Alexander the Great

When Alexander set out to see the world, he changed the course of world history and brought about a new political and cultural order. Discover and analyse Alexander's life and the controversies surrounding his ethnicity, personality and deeds.

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Teacher Date Day Time Sessions Fee Enrol
Sven Erlic 2017 dates TBC 6-7:30pm 6 sessions $ Join our mailing list

"For the courageous, nothing is unattainable" (Plutarch. Alex. 58.1). Alexander the Great was arguably the most successful individual that ever lived, he changed the course of world history and brought about a new political and cultural order that still forms the foundation of modern society. This course will narrate Alexander’s life and critically analyse the argument that surround controversies about Alexander’s ethnicity, personality and deeds. This course is for people who are interested in the critical examination of history.

The purpose of this course is to: like Thucydides, investigate cause and effect; like Herodotus, tell a fantastic narrative; like Machiavelli, identify worthy lessons from the past and like Socrates, to seek the fundamental and underlying truth. The focus will be to sift through our extant sources to find the real Alexander and to be able to then evaluate the real nature of his accomplishments and their effects.

Course outline

  • Lecture 1: Macedon before Alexander became King
  • If the extraordinary events set in motion by Alexander had not taken place, his father Philip II, would have been known in history as Philip the Great. In this lecture we will explore the world in which Alexander was born; the wars and diplomacy of his father; the establishment of the Corinthian league; the role of the Macedonian pike; Alexander’s education and his early military experience.

  • Lecture 2: The succession of Alexander and the Invasion of Asia
  • With the assassination of Philip II, Alexander first had to secure his recognition as king and then deal with numerous revolts from several Greek cities, Illyria and Thrace. In this lecture we will examine how various historians analyse the sack of Thebes; the battle of Granicus; the reasons for Alexander’s Persian Campaign; the legend of the Gordian Knot and we will investigate how historians deal with inconstancy in the sources.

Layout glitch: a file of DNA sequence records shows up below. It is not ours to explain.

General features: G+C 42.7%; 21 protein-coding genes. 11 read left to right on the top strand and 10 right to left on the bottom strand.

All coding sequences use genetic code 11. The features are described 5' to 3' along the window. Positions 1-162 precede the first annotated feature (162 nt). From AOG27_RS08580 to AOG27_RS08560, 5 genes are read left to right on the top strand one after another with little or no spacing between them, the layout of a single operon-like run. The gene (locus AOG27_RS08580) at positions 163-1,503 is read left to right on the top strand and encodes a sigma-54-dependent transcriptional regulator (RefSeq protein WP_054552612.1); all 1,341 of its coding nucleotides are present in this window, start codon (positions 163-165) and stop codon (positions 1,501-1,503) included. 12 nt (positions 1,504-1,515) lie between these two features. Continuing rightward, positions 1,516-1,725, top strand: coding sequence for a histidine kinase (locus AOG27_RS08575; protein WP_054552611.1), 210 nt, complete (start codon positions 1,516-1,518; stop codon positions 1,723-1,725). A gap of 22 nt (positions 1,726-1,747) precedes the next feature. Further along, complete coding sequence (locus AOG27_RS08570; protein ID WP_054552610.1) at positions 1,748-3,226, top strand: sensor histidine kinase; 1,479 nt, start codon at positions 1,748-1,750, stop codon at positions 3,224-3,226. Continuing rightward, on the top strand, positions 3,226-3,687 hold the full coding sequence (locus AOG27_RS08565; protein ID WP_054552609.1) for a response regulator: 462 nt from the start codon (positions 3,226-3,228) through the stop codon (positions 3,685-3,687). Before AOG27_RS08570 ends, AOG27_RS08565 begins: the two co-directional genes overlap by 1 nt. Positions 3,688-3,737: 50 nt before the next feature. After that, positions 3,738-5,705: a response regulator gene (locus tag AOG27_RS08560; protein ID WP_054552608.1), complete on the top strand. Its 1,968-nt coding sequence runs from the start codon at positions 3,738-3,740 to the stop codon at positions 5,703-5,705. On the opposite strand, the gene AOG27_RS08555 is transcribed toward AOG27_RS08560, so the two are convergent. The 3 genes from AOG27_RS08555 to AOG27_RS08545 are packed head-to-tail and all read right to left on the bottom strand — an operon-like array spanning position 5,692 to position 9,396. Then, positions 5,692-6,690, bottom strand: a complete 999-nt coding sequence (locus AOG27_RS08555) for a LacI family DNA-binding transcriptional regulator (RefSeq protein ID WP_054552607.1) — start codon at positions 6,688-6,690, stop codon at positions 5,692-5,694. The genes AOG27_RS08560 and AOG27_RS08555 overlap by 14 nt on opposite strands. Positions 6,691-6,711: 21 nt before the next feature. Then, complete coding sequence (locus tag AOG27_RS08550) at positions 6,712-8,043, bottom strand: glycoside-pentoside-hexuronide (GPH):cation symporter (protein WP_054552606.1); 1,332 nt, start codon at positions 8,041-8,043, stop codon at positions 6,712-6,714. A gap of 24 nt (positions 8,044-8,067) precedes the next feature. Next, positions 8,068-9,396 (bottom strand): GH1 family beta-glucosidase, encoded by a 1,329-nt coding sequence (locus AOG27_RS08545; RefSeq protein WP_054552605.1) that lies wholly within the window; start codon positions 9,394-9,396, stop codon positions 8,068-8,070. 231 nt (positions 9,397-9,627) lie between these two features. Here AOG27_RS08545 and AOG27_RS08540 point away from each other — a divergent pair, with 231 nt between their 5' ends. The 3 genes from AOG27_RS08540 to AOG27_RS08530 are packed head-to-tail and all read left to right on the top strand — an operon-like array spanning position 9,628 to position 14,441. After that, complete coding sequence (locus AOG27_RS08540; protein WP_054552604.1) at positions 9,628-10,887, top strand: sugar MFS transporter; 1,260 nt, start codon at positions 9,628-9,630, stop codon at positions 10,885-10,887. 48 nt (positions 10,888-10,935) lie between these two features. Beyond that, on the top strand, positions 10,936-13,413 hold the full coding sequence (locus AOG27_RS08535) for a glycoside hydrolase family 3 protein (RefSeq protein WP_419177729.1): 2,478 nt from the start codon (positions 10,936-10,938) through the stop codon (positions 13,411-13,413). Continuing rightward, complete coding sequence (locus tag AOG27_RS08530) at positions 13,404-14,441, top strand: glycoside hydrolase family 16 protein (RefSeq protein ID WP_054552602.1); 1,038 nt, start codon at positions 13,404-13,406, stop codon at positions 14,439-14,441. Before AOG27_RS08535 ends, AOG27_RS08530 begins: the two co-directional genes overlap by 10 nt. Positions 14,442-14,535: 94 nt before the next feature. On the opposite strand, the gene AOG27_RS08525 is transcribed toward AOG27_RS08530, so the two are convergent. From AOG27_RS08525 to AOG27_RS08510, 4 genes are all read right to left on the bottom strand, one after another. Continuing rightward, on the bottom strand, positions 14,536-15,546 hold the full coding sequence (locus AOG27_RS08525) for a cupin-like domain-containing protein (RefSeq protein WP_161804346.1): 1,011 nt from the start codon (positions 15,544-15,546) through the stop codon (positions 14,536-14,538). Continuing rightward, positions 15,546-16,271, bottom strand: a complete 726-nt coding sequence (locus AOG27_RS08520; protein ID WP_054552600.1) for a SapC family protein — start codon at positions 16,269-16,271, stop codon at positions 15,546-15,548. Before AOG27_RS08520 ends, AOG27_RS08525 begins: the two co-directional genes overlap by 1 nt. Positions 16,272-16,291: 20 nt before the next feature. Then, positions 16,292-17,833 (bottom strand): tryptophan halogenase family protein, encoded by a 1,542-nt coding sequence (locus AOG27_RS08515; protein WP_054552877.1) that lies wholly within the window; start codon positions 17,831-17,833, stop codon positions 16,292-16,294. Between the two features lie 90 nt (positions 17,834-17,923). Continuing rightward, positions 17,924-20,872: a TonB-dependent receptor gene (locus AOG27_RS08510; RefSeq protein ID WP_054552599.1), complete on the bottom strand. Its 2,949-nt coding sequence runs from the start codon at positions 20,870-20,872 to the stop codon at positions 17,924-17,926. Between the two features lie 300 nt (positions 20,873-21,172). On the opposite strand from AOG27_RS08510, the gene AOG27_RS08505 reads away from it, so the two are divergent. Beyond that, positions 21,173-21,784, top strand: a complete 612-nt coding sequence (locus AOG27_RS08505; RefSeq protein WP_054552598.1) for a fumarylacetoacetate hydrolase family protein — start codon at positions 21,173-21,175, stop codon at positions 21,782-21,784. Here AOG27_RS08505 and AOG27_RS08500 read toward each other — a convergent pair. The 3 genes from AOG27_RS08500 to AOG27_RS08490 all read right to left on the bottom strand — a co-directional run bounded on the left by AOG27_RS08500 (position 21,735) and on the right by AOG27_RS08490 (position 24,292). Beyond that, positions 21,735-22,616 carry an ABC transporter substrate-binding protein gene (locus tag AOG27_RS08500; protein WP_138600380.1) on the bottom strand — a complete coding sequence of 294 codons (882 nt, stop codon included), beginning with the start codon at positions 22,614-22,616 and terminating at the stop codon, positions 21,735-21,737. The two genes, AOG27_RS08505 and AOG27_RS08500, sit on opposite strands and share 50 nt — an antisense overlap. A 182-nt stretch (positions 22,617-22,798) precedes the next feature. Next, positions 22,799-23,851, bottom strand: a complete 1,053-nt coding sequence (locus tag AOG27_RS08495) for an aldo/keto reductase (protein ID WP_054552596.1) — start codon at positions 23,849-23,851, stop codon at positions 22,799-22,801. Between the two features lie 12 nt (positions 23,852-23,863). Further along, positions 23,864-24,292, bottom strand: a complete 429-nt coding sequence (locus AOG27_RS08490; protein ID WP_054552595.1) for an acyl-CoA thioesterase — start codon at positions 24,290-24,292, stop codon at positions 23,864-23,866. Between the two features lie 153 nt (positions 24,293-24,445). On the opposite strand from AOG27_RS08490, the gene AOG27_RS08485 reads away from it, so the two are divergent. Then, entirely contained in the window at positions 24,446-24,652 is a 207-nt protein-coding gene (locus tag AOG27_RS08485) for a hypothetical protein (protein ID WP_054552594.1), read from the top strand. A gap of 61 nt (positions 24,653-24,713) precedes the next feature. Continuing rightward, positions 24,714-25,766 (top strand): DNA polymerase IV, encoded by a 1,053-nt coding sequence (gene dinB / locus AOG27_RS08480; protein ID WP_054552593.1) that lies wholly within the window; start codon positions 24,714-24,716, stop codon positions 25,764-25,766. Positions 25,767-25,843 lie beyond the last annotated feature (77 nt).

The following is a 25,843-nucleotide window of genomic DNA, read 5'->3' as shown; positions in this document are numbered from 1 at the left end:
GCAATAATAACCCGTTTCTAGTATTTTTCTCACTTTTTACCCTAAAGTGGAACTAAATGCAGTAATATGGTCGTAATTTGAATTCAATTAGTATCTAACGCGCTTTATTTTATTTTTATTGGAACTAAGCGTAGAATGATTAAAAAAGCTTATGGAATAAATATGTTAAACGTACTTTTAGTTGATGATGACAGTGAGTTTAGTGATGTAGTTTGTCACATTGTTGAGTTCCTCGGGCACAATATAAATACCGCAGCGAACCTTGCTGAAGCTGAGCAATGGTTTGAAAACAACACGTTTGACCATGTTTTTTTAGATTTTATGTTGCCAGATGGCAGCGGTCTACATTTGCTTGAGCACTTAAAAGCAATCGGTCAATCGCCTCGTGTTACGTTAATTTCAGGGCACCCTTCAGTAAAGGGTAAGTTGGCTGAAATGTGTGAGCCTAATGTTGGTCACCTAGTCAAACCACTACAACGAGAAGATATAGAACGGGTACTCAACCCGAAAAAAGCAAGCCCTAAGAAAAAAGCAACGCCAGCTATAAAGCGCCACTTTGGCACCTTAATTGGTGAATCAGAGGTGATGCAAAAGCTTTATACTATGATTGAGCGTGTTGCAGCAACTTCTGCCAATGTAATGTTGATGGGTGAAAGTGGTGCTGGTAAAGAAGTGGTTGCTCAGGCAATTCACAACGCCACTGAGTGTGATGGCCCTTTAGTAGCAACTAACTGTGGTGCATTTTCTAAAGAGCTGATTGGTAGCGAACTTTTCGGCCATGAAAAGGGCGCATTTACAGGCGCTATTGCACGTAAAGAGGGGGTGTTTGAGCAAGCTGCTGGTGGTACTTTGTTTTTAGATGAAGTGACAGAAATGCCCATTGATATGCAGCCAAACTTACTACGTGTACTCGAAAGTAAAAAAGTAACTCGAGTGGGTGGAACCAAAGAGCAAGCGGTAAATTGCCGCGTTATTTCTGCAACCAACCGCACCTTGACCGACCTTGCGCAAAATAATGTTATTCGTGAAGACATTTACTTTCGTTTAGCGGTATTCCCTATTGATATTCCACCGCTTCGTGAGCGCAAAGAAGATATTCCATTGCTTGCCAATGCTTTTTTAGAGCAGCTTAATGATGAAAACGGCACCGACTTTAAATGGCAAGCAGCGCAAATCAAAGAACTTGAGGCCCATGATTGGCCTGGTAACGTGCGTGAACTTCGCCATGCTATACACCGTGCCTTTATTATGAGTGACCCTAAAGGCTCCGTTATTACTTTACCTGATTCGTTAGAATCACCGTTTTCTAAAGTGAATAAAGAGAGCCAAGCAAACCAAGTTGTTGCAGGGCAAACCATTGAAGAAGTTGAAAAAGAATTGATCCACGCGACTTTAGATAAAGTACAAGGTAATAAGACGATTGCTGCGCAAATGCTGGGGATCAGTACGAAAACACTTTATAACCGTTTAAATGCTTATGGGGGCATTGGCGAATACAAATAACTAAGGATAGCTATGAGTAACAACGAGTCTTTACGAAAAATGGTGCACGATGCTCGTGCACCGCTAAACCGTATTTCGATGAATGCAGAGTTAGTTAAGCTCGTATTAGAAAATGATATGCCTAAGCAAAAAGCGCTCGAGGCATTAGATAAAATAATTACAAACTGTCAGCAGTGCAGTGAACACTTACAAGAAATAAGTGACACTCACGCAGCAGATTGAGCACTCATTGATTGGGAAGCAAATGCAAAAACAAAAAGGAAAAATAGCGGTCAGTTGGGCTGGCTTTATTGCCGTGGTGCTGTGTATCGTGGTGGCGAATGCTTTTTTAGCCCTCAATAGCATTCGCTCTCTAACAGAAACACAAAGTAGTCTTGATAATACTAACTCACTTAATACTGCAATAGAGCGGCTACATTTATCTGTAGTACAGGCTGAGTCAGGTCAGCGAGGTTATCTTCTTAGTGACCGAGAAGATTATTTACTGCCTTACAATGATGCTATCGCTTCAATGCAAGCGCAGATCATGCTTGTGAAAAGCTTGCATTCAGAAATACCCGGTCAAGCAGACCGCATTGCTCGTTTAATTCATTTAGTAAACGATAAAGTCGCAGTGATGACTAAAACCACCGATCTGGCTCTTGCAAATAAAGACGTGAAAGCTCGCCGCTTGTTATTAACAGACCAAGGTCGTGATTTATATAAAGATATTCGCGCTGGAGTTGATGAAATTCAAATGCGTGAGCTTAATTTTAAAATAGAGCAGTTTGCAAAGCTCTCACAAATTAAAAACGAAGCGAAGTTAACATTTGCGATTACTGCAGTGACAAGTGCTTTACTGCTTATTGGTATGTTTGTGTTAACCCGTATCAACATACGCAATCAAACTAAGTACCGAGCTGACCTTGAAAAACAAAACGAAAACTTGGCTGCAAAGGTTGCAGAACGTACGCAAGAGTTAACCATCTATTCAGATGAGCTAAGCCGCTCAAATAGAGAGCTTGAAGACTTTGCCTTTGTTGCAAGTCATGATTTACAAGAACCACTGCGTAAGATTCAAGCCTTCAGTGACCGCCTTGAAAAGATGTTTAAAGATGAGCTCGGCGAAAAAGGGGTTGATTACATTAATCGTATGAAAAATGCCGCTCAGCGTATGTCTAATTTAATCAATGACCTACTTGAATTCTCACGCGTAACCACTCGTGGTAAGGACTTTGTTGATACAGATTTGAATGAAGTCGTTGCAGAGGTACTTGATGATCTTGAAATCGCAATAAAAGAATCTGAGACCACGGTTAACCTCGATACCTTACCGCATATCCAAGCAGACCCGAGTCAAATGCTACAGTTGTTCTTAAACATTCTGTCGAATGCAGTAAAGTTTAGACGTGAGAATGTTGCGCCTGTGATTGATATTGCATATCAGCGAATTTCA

• Lecture 3: Alexander in Egypt
  • After the Battle of Issus and the Siege of Tyre, Alexander set his sights on Egypt. He founded the City of Alexandria and then travelled the hazardous route to the Oracle of Amun at Siwa Oasis. We will critically analyse how do the image of Alexander as an unbeatable military commander with fearless courage continually setting insurmountable feats compare to that of the image of a reckless drunkard pirate?

  • Lecture 4: Alexander in Babylon
  • In this lecture we will follow Alexander III at; the epic Battle of Gaugamela against Darius III of Persia; the surrender of Babylon and Susa; the defeat of Persepolis; the campaign in Bactria and Sogdiana; the capture of the Rock of Ariamazes and the marriage to Roxane. We will analyse the various interpretations of the ‘symbolic’ burning of the palace at Persepolis and look at Alexander’s logistical challenges.

  • Lecture 5: Alexander in India
  • Here we will look at the battle at the Hydaspes River against King Porus and the invasion of India. We will compare the various interpretations of the Mutiny of Hyhasis; the mass marriages at Susa; the re-organisation of the army; the proclamation of the Exiles Decree; his plan to circumnavigate Africa; the death of Hephastion and have a look at how Alexander was preparing to govern and tax his empire.

  • Lecture 6: The Alexander Debates: Personalitry and Controvery
  • It seems that Alexander can be portrayed either as a megalomaniac or a genius. We will look closely at both sides of the arguments and analyse in detail how they are substantiated. We will also look at the heritage and legacy of Alexander the Great. What has been his impact on World History, Science, Philosophy and Education? We will examine the accuracy of various TV Documentaries and Hollywood in their portrayal of the world’s most known secular historical figure? This lecture will attempt to align and connect the History of Alexander with modern life and notions.

About your Professor

Sven is a classics scholar with a Master’s Degree in History from Macquarie University and a Doctorate in Business Administration from Newcastle University. His research interests are in epistemology, classical philosophy and the controversies of Alexander the Great. He is an affiliate of the Australasian Society for Classical Studies and has presented a number of papers on Alexander the Great at academic conferences since 2013 both interstate and overseas. He has also been interviewed on radio, you can download the podcast from this link:

Who should enrol?

This course is open to anyone interested in Alexander the Great.

Comments from past students of Sven's course:

  • Very enjoyable, well-informed and fascinating course. I highly recommend it.
  • The greatest story I ever heard. I want to hear it again.
  • I liked the enthusiasm of the tutor.
  • Very well prepared, wish it was longer.
  • The tutor made the subject interesting and challenging.
  • Very dynamic class, very well supported by pictures, maps, audio-visuals and complete references

Updated:  22 November 2016/ Responsible Officer:  CCE Manager/ Page Contact:  CCE Webmaster